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Confessions of an American Doctor: A true story of greed, ego and loss of ethics Kindle Edition
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Undeterred, Kepler resorted to importing HGH and botox from China, requesting that manufacturers not attach labels so he could better defraud his patients. He was caught when customs intercepted his shipments and sent an undercover
DEA agent to his office, posing as a patient. Kepler promised her eternal youth in exchange for cold cash. He then hired a slick lawyer for 125K, who kept him out of jail. Kepler did serve some time in a halfway house and under house arrest.
He remains unrepentant throughout, despite his allegations of enlightenment. A more arrogant individual would be a rare find indeed. I highly suspect a more cautious Kepler is up to his old tricks this very moment and undoubtedly very rich.
The writing is not good. Very slow pacing, terrible dialogue. Difficult to believe this guy is a physician with an Ivy League education.
Lay writers about physicians can't seem to resist overloading their curricula vitae. It's not enough that Kepler went through 8 years of premedical and medical studies followed by at least 5 years of residency and fellowship. No, he also attended Harvard on a football scholarship and picked up a PhD in pharmacology along the way. Lastly, the part about the miraculous restorer of hair growth is pure science fiction. I'm surprised that the author included it because it challenges one's 'suspension of disbelief' through the rest of the book.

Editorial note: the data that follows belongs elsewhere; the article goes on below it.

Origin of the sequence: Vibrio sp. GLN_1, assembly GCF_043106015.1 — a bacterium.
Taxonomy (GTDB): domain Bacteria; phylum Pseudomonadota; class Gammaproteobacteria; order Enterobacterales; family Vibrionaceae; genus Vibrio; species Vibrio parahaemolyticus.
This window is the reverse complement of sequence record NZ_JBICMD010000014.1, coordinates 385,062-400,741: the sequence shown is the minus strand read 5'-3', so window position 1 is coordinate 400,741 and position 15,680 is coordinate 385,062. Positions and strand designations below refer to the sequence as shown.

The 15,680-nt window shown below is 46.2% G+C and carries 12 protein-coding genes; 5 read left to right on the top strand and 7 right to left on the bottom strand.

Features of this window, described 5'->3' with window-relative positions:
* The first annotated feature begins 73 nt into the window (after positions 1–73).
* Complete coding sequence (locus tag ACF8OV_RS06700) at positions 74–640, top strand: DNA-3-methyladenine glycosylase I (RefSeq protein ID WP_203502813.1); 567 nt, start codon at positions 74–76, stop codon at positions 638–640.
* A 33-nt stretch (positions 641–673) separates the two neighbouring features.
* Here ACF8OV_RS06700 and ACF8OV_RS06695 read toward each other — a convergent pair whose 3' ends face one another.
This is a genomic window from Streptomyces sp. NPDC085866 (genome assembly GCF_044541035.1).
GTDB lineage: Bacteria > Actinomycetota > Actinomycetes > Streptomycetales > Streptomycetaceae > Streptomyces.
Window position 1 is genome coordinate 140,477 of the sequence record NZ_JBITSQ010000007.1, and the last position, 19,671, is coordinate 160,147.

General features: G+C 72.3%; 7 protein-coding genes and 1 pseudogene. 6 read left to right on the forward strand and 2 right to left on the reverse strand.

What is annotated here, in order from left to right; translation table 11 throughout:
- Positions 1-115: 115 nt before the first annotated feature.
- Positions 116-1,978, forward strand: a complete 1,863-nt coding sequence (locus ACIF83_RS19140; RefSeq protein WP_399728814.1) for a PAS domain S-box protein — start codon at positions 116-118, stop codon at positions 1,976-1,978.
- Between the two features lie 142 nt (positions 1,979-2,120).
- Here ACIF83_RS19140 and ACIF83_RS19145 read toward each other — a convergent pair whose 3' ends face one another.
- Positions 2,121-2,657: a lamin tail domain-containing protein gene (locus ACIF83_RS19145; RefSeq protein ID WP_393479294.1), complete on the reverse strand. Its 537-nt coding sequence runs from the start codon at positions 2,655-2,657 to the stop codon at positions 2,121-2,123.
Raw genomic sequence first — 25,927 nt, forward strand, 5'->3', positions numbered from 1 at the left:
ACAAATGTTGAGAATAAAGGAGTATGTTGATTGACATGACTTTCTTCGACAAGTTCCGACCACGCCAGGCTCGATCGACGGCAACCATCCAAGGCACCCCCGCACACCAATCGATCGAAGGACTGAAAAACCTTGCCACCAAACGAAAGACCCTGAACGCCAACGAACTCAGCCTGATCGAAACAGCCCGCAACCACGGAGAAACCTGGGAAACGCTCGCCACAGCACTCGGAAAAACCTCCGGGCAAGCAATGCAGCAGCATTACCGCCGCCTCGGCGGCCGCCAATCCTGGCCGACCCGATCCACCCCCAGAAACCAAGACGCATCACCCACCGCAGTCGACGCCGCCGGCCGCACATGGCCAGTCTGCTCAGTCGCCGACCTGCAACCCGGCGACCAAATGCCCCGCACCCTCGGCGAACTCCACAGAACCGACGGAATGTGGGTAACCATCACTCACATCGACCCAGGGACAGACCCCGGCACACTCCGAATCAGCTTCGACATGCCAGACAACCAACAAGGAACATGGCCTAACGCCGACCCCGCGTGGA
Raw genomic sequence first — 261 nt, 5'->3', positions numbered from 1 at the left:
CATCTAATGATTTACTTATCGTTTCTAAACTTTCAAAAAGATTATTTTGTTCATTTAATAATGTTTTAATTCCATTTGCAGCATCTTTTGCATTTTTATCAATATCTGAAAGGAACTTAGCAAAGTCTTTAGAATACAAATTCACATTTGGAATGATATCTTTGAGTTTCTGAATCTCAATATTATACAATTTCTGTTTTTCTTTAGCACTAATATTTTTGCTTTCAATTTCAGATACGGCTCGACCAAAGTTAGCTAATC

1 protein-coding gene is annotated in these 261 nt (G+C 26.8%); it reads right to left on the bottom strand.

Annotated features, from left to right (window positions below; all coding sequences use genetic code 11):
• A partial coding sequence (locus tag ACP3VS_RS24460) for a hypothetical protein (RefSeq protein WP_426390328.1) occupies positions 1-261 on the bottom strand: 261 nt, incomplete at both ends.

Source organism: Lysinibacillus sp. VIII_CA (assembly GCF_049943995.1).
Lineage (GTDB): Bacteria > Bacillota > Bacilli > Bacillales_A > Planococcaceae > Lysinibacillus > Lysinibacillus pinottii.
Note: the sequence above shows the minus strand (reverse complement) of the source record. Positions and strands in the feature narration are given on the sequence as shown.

On the one hand, it is an engrossing narrative that keeps the reader engaged. However, the story seems like it should be over around 60 per cent of the way through the book. Yet another event occurs and off the tale goes once again.
That's where the story starts to lose my interest. Part of the problem is that by that point of the storyline, it is apparent the overall narrative doesn't have a ring of authenticity.
In, fact it is just the opposite. The writer seems to overuse medical details and descriptive scientific processes as a means of trying to convince the reader this character is real. All of the extraneous information ends up being of no possible interest to a layperson and therefore is pretentious, at the very least.
As many other reviewers have also noted, there is no evidence of a Max Kepler, MD, found online or licensed to practice in California. If this was a physician using a pseudonym, it would be clearly stated in the book's forward.
If somehow this preposterous story is about a real person, then hiding his identity without divulging he's doing so is proof he's learned nothing about honesty and providing full disclosure. This lack of professional integrity is at the heart of the crimes he's guilty of commiting to begin with. So he's perpetuating misrepresentation and fraud. Evidently, the lesson wasn't learned. I'm just sayin'.
If I'd read this book as a work of fiction, I'd give it 5-Stars in spite of a handful of typos and/or grammer issues.
However, since the book is represented as being a true crime story, penned by a Harvard educated physician who doesn't seem to exist and has no editing skills, I give this story 1-Star.
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